I am very excited to announce my partnership with 3Sports triathlon store in Richmond, Virginia for my upcoming Appalachian Trail self-supported thru-hike record attempt. They will be outfitting me with shoes and nutrition for the trip. I really couldn’t do it without their support and expertise so major thanks to all the amazing staff at 3Sports! Check them out at their store off River Rd. in Richmond and online here: http://www.threesports.com/
I sat on a toilet seat for the first time in a month a few minutes ago. I washed up, cleaned the travel grime off, trimmed the nails, shaved the beard, cut the hair, and now I’m ready to return to civilization, sort of. I’m actually scared out of my mind and can’t sleep. Believe it or not, after all the crazy scary things that I have done over the past three months, immersing myself in the social world and heading to medical school are scarier prospects than a lot of my adventures. Don’t get me wrong, I’ve had a lot of time to reflect and paddling a kayak 70 miles from civilization out into open water solo is about as absurdly scary as it gets. But medical school is a close second. Maybe I’m overreacting, but it just feels like I’m starting all over again, and that’s kind of overwhelming. Continue reading Home
I like biking and I like going places, so logically I thought I would like the two together but I was wrong, dead wrong. The last 48 hours were absolutely torturous. I began a test ride from Virginia Beach to Richmond, VA to see if I would enjoy biking across the country. In reality, it was me beginning an adventure in secret after a highly announced and altered adventure before. It was tough changing my plans so severely from a Bahamas trip to a Tortugas trip, despite each being equally exotic and challenging. Continue reading Shyeah, no.
Yesterday I rode for the first time in months. I ventured down south of the James and rode on the beautiful low traffic roads that I remember once believing were hilly. It was an amazing feeling to be mobile and fast again. Despite the occasional tweak in my ankle, the pain couldn’t compare to what I experience when running or swimming. And the pain from my lack of training was an adequate distraction. For the first time in many, many years, if not ever, I was passed on a solo ride by another cyclist. It was awkward as hell and I’ll admit my heart sank when I heard the whir of his spinning chain slip by. I felt broken but I remembered I had vowed to not let my insecurity be my motivation and I continued to enjoy my ride. With my hairy, skinny legs, I was determined to accept the state where I had arrived with acceptance and pride.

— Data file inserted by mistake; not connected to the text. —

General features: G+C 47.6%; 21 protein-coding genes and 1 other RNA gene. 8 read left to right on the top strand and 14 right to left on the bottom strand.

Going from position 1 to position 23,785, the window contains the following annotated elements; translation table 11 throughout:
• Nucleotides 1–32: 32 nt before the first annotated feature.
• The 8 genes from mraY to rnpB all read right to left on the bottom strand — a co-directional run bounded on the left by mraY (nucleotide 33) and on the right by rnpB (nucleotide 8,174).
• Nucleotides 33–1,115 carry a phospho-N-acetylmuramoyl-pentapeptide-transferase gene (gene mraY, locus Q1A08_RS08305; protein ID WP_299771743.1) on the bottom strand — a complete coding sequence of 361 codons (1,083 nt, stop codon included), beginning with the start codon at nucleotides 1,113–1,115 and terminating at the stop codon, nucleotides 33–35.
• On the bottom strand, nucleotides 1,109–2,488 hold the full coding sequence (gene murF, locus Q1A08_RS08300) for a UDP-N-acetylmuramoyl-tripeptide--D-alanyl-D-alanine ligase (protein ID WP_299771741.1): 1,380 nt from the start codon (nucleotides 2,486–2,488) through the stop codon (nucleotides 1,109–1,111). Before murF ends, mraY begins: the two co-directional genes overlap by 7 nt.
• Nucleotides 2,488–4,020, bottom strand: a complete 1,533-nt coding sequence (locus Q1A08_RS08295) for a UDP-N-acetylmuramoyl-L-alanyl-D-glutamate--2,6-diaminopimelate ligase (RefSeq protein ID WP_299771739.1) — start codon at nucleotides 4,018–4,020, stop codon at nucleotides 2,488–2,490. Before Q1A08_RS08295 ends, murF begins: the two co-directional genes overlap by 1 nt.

I had my MRI yesterday morning. Ever since learning about the basic of an MRI in my organic chemistry class, I have been fascinated with that form of medical imaging. For the twenty-five minutes I lay with the magnets clambering around my leg, all I could think about was the amazing feat of human knowledge and engineering to be able to create such a machine. Continue reading Badass pictures
Last weekend I won my sixth race in six races in Virginia. I made it six for six, no mistakes, perfect speed, absolute precision. Three of those I won by twelve seconds or less. The goal was to win, so I raced for the win, with confidence in my ability, no matter how close it was.
Today, for the first time ever, I received a bold DNF next to my name. I denied every hint of fatigue my body showed me. Rockett’s was my third triathlon in two weeks, having just completed Colonial Beach triathlon a mere 14 days earlier. I told myself, this time is different. I would win 3sports without digging deep into the well to be able to recover and race hard again the next weekend.
“I can’t just walk away. I’ve got to test the waters.”
My new years resolution for 2010 was to not doing anything stupid for a long, long time.
Yesterday I sent out a dozen texts to my triathlete friends around Richmond. “Hey man if you’re home for break, want to go swimming at Huguenot at 2:45?”
Three people were dumb enough to respond yes. At 1pm, one of them bails.
And at 2:45 another bails.
But my friend and teammate Alex Burton who I have been training with and racing against since I started doing triathlons shows up at Huguenot at 2:45.
A half mile from the finish I passed a guy who barely mustered the question, “What age group are you in?” and upon my short breath response he exclaimed “Good!” and relaxed into his own pace again.
I spent the whole morning yesterday on the chase. And although I recently had a breakthrough at Power sprint triathlon, yesterday was not my day under the spotlight. A guy from Freeman High School gained almost two minutes on me on each leg of the race. Sadly my chase was fruitless and I never saw him.